Staff supported people with their emotional needs and treated people with dignity and respect. People were comfortable with staff and there was positive interaction between them. Confidential matters were discussed in private and records kept sec

Inspection areas

Safe

Good

Updated 8 August 2018

The service was safe. Staff knew signs to identify abuse and actions to take to report their concerns. Risks to people were identified and management plans were developed to reduce harm. Lessons were learnt from incidents and accidents.

Medicines were handled and managed in a safe way. Staff followed infection control procedures.

There were enough staff available to support people. Recruitment checks were conducted before staff started working with people.

Effective

Good

Updated 8 August 2018

The service was effective. People consented to their care and support. Staff and the registered manager understood their roles and responsibilities under the Mental Capacity Act 2005.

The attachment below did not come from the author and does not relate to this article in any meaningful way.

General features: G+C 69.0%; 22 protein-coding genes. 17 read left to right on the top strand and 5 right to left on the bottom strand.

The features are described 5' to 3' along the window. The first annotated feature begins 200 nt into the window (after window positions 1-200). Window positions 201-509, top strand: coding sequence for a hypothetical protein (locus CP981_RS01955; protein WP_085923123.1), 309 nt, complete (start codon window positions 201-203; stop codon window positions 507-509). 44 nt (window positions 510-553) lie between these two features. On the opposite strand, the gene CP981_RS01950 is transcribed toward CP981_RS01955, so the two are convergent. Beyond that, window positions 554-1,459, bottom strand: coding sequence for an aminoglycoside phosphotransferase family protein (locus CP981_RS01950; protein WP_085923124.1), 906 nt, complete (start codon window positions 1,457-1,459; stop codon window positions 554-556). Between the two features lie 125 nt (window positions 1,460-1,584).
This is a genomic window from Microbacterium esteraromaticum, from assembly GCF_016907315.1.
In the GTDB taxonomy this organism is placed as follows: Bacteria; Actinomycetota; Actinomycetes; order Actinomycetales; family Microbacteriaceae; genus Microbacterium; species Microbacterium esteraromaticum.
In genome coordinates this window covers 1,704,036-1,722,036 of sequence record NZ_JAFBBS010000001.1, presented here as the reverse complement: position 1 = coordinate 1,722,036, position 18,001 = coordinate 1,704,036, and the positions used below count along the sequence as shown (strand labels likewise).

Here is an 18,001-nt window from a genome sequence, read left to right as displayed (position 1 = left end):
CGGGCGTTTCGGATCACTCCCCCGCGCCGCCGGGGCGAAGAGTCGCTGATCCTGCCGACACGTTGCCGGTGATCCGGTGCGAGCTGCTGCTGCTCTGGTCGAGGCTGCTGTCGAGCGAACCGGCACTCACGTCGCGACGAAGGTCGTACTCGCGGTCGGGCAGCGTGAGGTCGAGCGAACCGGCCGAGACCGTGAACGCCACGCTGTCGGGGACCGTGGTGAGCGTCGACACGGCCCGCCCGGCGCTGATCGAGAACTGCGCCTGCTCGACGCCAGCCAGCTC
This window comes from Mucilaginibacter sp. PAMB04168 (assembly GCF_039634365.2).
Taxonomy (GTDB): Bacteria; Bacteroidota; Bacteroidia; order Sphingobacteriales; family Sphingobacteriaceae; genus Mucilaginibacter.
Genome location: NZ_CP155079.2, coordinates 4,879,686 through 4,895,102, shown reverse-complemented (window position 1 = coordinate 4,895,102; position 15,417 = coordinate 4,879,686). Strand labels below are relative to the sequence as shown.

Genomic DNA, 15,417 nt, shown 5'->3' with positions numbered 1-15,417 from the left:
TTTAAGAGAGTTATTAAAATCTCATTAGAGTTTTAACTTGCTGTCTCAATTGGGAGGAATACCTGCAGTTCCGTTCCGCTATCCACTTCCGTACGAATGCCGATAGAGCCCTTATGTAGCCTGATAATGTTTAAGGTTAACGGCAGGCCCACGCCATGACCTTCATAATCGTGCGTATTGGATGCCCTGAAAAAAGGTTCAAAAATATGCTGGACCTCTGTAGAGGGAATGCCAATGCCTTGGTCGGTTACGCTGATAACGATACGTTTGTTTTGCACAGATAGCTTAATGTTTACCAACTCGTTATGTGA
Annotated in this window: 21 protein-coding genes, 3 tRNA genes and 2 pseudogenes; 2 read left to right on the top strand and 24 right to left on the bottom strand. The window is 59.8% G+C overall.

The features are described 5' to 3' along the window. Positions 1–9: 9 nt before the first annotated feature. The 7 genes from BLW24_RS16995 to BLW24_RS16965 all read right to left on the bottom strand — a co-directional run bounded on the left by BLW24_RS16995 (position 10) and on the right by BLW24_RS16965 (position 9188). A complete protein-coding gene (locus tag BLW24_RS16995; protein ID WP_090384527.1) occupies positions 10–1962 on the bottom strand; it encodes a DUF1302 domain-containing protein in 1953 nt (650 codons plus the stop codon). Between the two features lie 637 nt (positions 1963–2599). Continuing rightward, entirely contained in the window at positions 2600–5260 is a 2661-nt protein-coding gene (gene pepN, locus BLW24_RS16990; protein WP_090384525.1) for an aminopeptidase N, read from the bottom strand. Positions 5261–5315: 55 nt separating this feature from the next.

People’s care needs were assessed and planned for. Staff received regular training, support, supervision and appraisal.

Staff supported people with their nutritional needs.

People had access to the healthcare services they required.

People received a well joined-up care and support as the service liaised effectively with other agencies.

Caring

Good

Updated 8 August 2018

The service was caring. Staff knew the people they supported and communicated with them in the way they understood. People felt comfortable with staff.

Staff treated people with dignity and respected their privacy. People and their relatives were involved in their day-to-day care and support.

Responsive

Good

Updated 8 August 2018